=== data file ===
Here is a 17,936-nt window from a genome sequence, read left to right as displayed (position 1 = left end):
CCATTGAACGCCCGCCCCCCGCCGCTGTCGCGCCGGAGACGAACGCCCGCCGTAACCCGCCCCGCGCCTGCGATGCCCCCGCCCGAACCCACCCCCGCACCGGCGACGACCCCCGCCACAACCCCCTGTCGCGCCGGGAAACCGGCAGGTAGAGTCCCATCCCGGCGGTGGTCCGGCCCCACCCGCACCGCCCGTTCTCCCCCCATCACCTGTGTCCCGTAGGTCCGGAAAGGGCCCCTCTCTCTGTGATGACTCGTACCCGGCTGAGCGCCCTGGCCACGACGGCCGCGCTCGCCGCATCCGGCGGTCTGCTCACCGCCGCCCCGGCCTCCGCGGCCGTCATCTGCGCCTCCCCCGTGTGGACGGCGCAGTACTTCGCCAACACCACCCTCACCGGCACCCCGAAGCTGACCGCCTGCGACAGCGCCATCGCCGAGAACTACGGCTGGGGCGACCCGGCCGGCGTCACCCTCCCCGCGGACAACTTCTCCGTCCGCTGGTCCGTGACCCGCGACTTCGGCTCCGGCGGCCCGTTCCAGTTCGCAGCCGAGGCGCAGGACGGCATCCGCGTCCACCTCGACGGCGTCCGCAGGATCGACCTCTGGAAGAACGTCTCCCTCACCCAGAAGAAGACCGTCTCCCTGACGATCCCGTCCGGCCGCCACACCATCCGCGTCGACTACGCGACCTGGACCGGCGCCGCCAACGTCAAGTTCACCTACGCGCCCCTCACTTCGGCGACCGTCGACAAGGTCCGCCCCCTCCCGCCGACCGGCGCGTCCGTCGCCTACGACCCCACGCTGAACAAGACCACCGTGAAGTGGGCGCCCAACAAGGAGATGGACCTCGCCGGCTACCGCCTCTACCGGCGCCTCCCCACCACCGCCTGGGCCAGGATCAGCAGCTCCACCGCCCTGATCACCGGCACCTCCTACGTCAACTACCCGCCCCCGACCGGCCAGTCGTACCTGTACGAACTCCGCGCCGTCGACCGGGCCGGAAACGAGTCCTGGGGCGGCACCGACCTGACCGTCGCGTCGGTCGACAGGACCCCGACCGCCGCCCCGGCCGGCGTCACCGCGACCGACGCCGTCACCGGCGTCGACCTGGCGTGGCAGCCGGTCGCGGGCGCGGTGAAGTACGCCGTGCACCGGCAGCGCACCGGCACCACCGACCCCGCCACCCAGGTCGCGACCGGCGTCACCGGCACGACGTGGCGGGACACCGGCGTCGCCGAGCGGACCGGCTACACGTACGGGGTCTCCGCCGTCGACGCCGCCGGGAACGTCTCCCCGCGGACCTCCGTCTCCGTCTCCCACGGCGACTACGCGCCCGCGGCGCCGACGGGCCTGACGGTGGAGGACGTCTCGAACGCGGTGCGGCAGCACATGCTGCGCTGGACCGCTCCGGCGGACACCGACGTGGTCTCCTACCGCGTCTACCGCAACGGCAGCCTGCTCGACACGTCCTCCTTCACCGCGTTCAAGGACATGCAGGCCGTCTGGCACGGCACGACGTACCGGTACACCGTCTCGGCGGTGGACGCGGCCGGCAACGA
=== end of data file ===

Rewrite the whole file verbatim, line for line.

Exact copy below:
Here is a 17,936-nt window from a genome sequence, read left to right as displayed (position 1 = left end):
CCATTGAACGCCCGCCCCCCGCCGCTGTCGCGCCGGAGACGAACGCCCGCCGTAACCCGCCCCGCGCCTGCGATGCCCCCGCCCGAACCCACCCCCGCACCGGCGACGACCCCCGCCACAACCCCCTGTCGCGCCGGGAAACCGGCAGGTAGAGTCCCATCCCGGCGGTGGTCCGGCCCCACCCGCACCGCCCGTTCTCCCCCCATCACCTGTGTCCCGTAGGTCCGGAAAGGGCCCCTCTCTCTGTGATGACTCGTACCCGGCTGAGCGCCCTGGCCACGACGGCCGCGCTCGCCGCATCCGGCGGTCTGCTCACCGCCGCCCCGGCCTCCGCGGCCGTCATCTGCGCCTCCCCCGTGTGGACGGCGCAGTACTTCGCCAACACCACCCTCACCGGCACCCCGAAGCTGACCGCCTGCGACAGCGCCATCGCCGAGAACTACGGCTGGGGCGACCCGGCCGGCGTCACCCTCCCCGCGGACAACTTCTCCGTCCGCTGGTCCGTGACCCGCGACTTCGGCTCCGGCGGCCCGTTCCAGTTCGCAGCCGAGGCGCAGGACGGCATCCGCGTCCACCTCGACGGCGTCCGCAGGATCGACCTCTGGAAGAACGTCTCCCTCACCCAGAAGAAGACCGTCTCCCTGACGATCCCGTCCGGCCGCCACACCATCCGCGTCGACTACGCGACCTGGACCGGCGCCGCCAACGTCAAGTTCACCTACGCGCCCCTCACTTCGGCGACCGTCGACAAGGTCCGCCCCCTCCCGCCGACCGGCGCGTCCGTCGCCTACGACCCCACGCTGAACAAGACCACCGTGAAGTGGGCGCCCAACAAGGAGATGGACCTCGCCGGCTACCGCCTCTACCGGCGCCTCCCCACCACCGCCTGGGCCAGGATCAGCAGCTCCACCGCCCTGATCACCGGCACCTCCTACGTCAACTACCCGCCCCCGACCGGCCAGTCGTACCTGTACGAACTCCGCGCCGTCGACCGGGCCGGAAACGAGTCCTGGGGCGGCACCGACCTGACCGTCGCGTCGGTCGACAGGACCCCGACCGCCGCCCCGGCCGGCGTCACCGCGACCGACGCCGTCACCGGCGTCGACCTGGCGTGGCAGCCGGTCGCGGGCGCGGTGAAGTACGCCGTGCACCGGCAGCGCACCGGCACCACCGACCCCGCCACCCAGGTCGCGACCGGCGTCACCGGCACGACGTGGCGGGACACCGGCGTCGCCGAGCGGACCGGCTACACGTACGGGGTCTCCGCCGTCGACGCCGCCGGGAACGTCTCCCCGCGGACCTCCGTCTCCGTCTCCCACGGCGACTACGCGCCCGCGGCGCCGACGGGCCTGACGGTGGAGGACGTCTCGAACGCGGTGCGGCAGCACATGCTGCGCTGGACCGCTCCGGCGGACACCGACGTGGTCTCCTACCGCGTCTACCGCAACGGCAGCCTGCTCGACACGTCCTCCTTCACCGCGTTCAAGGACATGCAGGCCGTCTGGCACGGCACGACGTACCGGTACACCGTCTCGGCGGTGGACGCGGCCGGCAACGA